Lily’s mother said there were only two reasons that bean pods ever turned maroon and looked shiner than the pastor’s shoes on Sunday. The first, Lily never paid much mind about. It was the boring reason having something to do about sun and warmth and soil nutrients. Lily never cared much about any of that, unlike her mother who knew every plant’s needs better it seemed than her daughter’s. It was also the most likely reason that Lily’s corner of the garden never grew much more than a few sickly vines that produced squash as hard and flavorful as rocks.
The second reason though intrigued her like the songs the traveling bards sung in the village square. The second reason her mother would only speak of in a whisper, far away from the garden, before throwing a handful of salt over her shoulder and casting a glance back towards the door.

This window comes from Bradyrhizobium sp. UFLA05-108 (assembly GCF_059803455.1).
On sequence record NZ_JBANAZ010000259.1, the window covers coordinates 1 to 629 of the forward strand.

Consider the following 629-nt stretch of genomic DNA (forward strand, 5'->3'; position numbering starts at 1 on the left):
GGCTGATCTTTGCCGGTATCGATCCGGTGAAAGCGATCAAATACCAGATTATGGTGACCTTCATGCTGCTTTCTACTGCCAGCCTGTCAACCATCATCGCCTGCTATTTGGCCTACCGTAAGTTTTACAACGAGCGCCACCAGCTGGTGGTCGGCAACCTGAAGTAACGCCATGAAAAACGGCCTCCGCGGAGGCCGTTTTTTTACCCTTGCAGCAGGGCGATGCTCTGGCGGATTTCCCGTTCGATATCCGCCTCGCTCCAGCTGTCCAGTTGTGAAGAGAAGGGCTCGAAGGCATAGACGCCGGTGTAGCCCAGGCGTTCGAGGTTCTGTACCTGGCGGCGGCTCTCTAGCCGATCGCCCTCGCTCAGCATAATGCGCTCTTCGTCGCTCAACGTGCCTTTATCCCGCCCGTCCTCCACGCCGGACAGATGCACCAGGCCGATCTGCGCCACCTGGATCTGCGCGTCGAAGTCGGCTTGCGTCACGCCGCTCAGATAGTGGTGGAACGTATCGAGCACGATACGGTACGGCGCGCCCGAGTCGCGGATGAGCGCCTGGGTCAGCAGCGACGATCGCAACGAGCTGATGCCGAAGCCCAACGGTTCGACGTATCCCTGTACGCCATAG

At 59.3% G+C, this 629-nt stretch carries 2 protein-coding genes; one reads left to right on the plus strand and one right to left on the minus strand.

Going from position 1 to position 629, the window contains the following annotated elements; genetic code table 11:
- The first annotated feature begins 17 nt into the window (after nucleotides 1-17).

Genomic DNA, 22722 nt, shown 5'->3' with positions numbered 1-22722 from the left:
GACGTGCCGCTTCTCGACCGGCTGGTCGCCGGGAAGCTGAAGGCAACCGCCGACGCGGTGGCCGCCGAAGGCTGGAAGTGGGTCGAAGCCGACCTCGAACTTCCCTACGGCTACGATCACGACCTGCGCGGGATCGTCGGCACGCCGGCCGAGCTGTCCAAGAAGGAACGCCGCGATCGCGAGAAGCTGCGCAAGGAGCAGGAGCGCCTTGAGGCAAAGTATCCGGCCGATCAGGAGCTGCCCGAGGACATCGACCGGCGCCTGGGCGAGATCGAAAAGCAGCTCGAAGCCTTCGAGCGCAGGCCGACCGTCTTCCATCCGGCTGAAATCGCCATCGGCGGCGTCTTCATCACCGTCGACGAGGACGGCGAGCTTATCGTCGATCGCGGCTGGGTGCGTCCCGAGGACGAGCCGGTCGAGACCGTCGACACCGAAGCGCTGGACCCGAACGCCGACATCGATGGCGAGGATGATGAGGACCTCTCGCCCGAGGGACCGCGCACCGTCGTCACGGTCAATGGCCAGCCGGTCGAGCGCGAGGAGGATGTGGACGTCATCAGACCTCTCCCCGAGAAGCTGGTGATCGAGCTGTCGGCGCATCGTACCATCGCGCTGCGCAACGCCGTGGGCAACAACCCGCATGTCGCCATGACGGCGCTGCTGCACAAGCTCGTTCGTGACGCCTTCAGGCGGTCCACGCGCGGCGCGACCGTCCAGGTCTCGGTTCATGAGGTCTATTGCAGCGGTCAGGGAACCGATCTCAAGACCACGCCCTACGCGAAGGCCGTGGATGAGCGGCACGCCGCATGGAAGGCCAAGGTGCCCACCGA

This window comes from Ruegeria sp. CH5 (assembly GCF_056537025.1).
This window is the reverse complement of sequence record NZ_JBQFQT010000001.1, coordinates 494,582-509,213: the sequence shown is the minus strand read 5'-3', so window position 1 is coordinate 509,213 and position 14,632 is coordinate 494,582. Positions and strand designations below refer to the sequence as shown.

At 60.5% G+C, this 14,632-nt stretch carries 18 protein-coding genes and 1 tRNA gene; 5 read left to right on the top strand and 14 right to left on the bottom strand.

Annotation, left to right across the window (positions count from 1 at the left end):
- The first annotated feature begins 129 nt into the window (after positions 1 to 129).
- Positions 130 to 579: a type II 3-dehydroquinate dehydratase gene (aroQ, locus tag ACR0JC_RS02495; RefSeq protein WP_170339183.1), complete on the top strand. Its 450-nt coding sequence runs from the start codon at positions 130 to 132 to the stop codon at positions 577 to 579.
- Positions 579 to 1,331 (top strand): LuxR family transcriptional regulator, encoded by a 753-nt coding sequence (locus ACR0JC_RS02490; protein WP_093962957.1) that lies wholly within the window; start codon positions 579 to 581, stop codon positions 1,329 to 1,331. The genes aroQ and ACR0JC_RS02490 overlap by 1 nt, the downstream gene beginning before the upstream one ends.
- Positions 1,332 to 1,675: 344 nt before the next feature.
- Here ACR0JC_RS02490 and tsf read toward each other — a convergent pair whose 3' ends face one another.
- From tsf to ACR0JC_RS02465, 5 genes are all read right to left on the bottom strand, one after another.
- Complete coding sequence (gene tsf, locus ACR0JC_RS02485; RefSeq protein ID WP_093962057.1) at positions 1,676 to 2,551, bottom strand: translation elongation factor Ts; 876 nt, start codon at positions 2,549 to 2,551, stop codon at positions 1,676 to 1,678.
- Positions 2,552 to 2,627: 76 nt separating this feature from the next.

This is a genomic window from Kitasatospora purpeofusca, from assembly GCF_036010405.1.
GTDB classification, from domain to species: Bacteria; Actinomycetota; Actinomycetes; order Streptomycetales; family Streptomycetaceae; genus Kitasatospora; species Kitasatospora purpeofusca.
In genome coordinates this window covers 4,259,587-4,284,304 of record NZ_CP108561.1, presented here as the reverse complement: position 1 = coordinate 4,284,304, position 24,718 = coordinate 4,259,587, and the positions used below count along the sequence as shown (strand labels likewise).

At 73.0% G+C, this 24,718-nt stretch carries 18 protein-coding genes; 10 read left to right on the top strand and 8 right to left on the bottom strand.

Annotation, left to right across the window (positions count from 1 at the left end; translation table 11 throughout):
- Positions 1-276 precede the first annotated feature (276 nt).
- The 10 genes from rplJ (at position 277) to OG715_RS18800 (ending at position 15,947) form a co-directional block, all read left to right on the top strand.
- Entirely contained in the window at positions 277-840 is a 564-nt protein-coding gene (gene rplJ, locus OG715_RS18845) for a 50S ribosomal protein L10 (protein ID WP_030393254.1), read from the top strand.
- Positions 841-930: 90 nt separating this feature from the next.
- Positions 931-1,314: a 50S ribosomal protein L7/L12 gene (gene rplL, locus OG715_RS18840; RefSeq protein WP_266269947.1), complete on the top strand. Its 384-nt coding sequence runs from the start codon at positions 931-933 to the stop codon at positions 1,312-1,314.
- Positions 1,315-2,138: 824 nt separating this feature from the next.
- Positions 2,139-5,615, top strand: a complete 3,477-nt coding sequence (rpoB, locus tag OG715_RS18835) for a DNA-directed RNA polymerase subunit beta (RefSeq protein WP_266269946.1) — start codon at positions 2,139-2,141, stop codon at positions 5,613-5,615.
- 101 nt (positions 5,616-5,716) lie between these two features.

The second reason was that the beans had been touched by the Fae, who would come to collect them when the moon was full. Lily thought the Fae far more interesting than learning how to tend the soil and coax herbs from the ground. When she saw the maroon bean pods and watched her mother shiver at their sight, Lily knew this year it had to be the second reason. That was reason enough for her to hide herself behind a hedge overnight when the moon was full to watch the pods. It didn’t occur to her that it might be dangerous until the moon was high overhead and a long shadow fell over her like a dark cloak chilled in winter’s gloom.